monitors, and watchdog ICs for proper operation. The discrete ADAS radar system
in Fig. 2 shows six different ICs that implement the power management
system for the monolithic microwave IC
(MMIC) at the heart of the radar module.

Maxim Fig 2 Discrete ADAS Radar Power Management ECU

Fig. 2:  Discrete ADAS radar power management ECU.

Often, the entire module must be housed on a PC board
(PCB) no bigger than 50 × 50 mm, making it very challenging to accommodate all of the
necessary components. A non-integrated solution like the one in Fig. 2
is space-consuming and expensive.
 

Another problem is that proper operation requires the
battery to never discharge below 6 V (5-V output plus 1-V headroom for the high-voltage
[HV] buck converter). Hence, for a cold-crank specification requiring operation
down to 4 V, this scheme needs an additional pre-boost converter IC. It is
estimated that the discrete implementation may require a power management total
solution area of 1,250 mm2, or half of the available space. 

On the other hand, a single power management IC would subject all the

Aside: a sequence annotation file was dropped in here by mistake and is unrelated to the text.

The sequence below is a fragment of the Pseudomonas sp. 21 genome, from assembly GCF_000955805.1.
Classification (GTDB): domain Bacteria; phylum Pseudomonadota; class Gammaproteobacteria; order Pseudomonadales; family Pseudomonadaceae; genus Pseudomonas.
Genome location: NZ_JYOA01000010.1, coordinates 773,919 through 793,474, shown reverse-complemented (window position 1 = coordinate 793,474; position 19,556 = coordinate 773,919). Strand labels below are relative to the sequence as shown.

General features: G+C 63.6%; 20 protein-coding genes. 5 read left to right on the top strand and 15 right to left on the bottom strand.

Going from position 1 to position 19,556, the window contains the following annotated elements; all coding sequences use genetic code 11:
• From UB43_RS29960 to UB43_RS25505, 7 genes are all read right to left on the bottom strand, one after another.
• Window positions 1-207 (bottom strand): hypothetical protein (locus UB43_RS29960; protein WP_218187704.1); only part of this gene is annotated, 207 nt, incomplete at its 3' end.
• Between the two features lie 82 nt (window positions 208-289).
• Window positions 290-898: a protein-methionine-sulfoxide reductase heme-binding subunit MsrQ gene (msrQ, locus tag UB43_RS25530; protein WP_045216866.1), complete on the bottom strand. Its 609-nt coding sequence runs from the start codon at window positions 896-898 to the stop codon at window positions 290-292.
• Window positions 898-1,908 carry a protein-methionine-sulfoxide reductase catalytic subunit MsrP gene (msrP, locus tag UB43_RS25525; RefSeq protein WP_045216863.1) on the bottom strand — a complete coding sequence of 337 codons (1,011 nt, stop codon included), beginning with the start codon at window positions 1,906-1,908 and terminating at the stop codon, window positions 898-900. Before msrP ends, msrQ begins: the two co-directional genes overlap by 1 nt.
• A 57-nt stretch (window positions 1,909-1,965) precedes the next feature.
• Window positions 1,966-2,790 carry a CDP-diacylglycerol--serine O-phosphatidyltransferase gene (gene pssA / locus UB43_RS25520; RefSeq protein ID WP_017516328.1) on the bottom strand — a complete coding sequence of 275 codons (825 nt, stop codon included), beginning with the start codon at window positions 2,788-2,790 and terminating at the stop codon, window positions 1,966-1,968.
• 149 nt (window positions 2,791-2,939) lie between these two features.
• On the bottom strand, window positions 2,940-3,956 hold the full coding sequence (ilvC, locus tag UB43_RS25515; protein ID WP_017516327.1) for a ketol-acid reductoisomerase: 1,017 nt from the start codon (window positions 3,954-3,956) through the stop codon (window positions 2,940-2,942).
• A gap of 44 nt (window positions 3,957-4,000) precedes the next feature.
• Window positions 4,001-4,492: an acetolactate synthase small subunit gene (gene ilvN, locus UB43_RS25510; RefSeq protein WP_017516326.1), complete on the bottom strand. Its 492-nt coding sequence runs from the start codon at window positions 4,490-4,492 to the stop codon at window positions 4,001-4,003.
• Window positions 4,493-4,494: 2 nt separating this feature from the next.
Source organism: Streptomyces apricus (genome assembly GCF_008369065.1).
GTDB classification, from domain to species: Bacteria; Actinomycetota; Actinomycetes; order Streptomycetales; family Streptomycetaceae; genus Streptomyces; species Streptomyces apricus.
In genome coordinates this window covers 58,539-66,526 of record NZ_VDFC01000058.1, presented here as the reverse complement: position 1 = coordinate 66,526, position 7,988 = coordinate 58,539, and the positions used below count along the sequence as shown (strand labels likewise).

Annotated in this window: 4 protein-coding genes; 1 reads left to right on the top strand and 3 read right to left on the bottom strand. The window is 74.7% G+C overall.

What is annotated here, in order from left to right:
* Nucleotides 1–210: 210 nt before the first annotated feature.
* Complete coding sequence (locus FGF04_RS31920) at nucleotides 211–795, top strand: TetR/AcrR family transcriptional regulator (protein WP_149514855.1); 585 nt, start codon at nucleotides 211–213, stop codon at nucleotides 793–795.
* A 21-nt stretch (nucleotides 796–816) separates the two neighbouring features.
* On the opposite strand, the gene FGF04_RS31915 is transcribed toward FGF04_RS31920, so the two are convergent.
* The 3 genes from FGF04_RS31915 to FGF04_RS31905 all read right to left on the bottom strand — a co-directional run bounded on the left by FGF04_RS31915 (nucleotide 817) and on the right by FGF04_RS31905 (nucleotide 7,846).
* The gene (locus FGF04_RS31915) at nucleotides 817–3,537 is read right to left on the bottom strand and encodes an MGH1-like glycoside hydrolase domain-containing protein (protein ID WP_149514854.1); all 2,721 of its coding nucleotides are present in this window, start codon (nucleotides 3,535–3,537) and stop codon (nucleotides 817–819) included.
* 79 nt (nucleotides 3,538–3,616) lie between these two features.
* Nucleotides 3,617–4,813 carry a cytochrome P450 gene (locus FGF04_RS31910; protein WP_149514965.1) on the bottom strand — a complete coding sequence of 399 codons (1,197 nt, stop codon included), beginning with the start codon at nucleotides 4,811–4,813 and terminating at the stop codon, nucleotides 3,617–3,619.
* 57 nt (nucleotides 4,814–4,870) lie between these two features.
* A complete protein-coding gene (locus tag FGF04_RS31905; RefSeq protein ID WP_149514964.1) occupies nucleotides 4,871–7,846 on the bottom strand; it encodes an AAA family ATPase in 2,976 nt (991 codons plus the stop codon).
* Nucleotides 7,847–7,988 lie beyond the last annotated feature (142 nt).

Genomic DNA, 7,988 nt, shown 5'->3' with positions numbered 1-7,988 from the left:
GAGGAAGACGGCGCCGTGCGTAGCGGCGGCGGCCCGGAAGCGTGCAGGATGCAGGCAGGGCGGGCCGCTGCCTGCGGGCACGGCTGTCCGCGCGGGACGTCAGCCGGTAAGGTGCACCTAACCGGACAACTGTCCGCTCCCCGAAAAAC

blocks to the battery voltage variability. Furthermore, an excessive level of
integration may create a monster PMIC that is too big to place in the available
niches of the square PCB, where the lion’s share of the space is taken up by
the signal chain. It is, indeed, crucial to make the right decision on integration
partitioning.

Ideal ADAS radar power solution

An ideal solution should operate with an input
voltage at the lowest battery voltage while withstanding load “dump.” Fig.
3
shows six chips in Fig. 2 that are reduced to two. The HV buck converter
withstands the load dump and takes the battery voltage down to 3.3 V, allowing
for cold-crank operation near its output (well below 6 V). A high-density, low-voltage PMIC integrates the
back-end voltage regulators. With this
partitioning, the required area can be conveniently split into two chunks, one